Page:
An Ontology of Law and Technology

I propose the following ontology in order to describe intersections of law and technology. The defining factors are a) the relationship between law and technology, and b) the value proposition of the tool.

With regard to the relationship, it seems to me that there are the following alternatives:

  • Law for Technology
  • Technology for Law

The first category, L4T, includes things like intellectual property laws. It is legal rules that pertain to innovative methods of doing things. It is agnostic about the things.

The second category, T4L, includes those things that are technology, and which serve a purpose in the legal realm.

Law’s value propositions are well known, so L4T is not subdivided. However, technology can serve a large number of purposes, which seem to be poorly distinguished from one another under the banner #legaltech. T4L is therefore divided accordingly:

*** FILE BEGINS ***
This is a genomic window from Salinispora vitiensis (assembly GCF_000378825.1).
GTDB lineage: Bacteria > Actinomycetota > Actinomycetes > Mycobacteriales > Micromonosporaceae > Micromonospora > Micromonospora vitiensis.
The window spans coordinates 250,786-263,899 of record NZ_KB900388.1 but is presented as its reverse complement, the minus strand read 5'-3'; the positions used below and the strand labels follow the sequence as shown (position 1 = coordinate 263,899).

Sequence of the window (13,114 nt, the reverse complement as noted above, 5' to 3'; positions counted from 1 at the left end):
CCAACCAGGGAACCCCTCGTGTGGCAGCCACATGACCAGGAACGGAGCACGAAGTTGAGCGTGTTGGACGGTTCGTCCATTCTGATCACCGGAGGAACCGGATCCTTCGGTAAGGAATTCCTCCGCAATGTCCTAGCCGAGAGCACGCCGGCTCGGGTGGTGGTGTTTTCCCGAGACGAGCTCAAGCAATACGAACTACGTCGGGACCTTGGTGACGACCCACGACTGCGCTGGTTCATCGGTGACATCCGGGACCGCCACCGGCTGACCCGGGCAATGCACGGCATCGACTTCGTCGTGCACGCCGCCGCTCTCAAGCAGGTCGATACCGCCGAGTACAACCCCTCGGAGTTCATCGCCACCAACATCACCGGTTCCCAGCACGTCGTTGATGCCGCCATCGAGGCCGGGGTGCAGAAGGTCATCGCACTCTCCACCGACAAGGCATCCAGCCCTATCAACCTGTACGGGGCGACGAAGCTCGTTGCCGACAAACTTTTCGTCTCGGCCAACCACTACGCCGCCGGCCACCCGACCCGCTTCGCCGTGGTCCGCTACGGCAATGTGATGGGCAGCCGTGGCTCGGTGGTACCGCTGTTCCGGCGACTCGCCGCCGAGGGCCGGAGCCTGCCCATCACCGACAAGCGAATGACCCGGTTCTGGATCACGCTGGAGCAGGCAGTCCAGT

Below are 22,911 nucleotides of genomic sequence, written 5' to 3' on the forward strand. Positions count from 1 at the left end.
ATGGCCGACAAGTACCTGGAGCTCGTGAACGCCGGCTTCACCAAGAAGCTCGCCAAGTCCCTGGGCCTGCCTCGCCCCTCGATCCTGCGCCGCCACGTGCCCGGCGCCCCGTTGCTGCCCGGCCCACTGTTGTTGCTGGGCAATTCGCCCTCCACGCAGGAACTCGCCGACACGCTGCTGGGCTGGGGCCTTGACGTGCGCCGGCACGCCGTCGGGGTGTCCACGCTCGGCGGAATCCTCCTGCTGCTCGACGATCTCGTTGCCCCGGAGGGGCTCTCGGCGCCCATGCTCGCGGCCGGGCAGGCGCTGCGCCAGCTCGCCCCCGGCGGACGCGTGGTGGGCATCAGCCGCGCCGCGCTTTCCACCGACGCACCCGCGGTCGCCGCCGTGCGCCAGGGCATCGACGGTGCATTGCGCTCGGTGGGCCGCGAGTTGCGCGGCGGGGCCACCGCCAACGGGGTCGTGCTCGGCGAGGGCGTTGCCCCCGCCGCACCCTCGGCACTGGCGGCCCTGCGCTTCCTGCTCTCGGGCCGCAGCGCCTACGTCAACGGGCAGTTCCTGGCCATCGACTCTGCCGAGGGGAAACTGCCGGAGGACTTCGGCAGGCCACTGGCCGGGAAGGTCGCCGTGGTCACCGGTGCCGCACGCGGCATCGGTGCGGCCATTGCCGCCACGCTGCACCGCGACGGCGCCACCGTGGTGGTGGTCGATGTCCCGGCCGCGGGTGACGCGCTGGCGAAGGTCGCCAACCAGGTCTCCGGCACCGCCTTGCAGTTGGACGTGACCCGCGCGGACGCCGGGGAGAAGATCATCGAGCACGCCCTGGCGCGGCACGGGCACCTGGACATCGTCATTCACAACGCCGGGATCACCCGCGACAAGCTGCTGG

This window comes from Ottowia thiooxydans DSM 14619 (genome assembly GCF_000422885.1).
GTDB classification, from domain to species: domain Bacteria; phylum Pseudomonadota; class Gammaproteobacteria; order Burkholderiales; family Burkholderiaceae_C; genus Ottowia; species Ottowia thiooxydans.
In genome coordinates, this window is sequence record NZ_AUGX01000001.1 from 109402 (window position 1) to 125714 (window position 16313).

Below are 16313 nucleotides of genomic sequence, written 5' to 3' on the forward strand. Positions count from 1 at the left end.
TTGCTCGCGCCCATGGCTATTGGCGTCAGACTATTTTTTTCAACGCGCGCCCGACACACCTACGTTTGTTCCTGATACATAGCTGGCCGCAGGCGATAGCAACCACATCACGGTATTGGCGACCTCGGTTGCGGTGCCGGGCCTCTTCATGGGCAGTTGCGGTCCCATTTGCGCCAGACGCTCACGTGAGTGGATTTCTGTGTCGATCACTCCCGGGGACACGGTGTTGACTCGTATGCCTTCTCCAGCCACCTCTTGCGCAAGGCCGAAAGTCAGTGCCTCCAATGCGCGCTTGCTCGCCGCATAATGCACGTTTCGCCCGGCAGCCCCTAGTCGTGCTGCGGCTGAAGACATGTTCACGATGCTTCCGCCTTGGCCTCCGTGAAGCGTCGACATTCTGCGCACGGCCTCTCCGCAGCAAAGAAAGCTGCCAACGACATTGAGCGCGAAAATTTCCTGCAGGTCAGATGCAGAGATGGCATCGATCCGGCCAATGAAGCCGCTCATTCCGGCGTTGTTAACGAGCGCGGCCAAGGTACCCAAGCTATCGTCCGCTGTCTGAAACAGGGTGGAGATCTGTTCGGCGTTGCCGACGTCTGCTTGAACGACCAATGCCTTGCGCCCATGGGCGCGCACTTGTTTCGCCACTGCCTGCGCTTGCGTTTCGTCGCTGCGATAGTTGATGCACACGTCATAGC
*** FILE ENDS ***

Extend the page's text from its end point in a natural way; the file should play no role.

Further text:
• Technology which helps lawyers do what lawyers do.
  • Technology which helps consumers obtain value associated with legal services.
  • Technology for legal infrastructure.

The first is what we typically think of when we think of T4L. It is those products which are designed to take some aspect of being a lawyer and make it easier for lawyers. Into this category fall things like practice management tools, research tools, document automation tools which are lawyer-facing, e-Discovery, etc. This is Technology for Law for Lawyers: T4L4L.

The second category is technology which is not designed to help lawyers do things, but to help legal services customers obtain legal goods without the involvement of a lawyer. Examples include expert systems that give legal advice or draft legal documents for end users. This is Technology for Law for Clients: T4L4C. We will come back to this.

The third category is technology that is intended to underpin a legal system. This includes online dispute resolution, languages for the expression of electronic contracts executed by automated agents, and potentially infrastructure-like technologies like Blockchain. These are technologies for legal infrastructure: T4LI. There are some really interesting things going on in this area, but they are under the radar. That’s a topic for another day.

Now, T4L4C is further divided into two categories, one of which nay-sayers of legal technology seem to be unaware exists at all. The categories are: